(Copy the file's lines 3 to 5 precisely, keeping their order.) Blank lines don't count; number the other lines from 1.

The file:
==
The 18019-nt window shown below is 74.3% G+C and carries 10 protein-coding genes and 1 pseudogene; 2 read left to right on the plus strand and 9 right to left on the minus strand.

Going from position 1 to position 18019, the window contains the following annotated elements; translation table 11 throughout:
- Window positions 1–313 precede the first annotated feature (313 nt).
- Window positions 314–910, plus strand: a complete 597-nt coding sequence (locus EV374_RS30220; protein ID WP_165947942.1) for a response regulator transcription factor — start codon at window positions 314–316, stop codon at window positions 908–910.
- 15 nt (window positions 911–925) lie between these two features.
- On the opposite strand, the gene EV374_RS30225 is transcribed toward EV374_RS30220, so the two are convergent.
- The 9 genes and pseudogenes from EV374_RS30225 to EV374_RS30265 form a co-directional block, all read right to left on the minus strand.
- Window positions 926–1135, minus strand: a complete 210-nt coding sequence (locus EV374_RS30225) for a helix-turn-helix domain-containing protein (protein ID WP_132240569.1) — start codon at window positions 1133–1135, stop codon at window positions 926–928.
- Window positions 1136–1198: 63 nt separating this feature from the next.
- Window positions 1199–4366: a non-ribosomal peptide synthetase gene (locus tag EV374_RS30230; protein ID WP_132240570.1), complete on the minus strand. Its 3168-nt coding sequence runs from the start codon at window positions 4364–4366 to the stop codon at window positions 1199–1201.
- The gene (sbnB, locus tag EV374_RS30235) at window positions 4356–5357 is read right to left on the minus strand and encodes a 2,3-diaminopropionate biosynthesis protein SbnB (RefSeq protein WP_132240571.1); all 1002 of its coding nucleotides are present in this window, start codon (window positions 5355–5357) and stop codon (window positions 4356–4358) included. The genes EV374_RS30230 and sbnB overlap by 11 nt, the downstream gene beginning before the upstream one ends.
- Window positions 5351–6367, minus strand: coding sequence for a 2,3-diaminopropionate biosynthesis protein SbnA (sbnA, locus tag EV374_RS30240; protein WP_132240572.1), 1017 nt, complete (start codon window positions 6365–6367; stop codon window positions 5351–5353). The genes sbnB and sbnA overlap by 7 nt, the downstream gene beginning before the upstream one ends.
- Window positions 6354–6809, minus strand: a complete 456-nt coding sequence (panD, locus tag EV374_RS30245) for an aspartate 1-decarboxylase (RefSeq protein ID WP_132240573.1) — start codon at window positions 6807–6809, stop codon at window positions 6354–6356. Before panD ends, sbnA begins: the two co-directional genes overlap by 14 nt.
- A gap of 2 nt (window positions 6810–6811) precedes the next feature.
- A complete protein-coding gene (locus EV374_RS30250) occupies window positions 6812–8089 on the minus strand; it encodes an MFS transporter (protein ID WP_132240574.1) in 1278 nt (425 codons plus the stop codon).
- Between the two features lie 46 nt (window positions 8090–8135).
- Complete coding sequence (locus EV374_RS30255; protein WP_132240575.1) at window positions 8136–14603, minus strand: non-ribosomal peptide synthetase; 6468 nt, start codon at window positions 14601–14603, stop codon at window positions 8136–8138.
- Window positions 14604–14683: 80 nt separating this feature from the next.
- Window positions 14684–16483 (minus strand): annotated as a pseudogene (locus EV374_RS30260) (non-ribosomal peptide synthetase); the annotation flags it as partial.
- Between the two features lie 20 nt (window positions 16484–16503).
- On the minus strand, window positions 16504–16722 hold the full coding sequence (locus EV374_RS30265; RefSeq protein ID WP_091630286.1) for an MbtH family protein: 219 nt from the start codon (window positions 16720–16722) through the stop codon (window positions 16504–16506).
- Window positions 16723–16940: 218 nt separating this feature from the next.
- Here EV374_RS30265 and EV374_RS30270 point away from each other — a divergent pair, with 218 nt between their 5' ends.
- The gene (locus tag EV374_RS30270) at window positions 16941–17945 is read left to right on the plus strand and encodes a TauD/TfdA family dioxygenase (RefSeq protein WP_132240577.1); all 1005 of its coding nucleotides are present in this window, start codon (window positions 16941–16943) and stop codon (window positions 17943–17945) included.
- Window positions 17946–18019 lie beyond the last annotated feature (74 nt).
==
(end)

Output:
- Window positions 1–313 precede the first annotated feature (313 nt).
- Window positions 314–910, plus strand: a complete 597-nt coding sequence (locus EV374_RS30220; protein ID WP_165947942.1) for a response regulator transcription factor — start codon at window positions 314–316, stop codon at window positions 908–910.
- 15 nt (window positions 911–925) lie between these two features.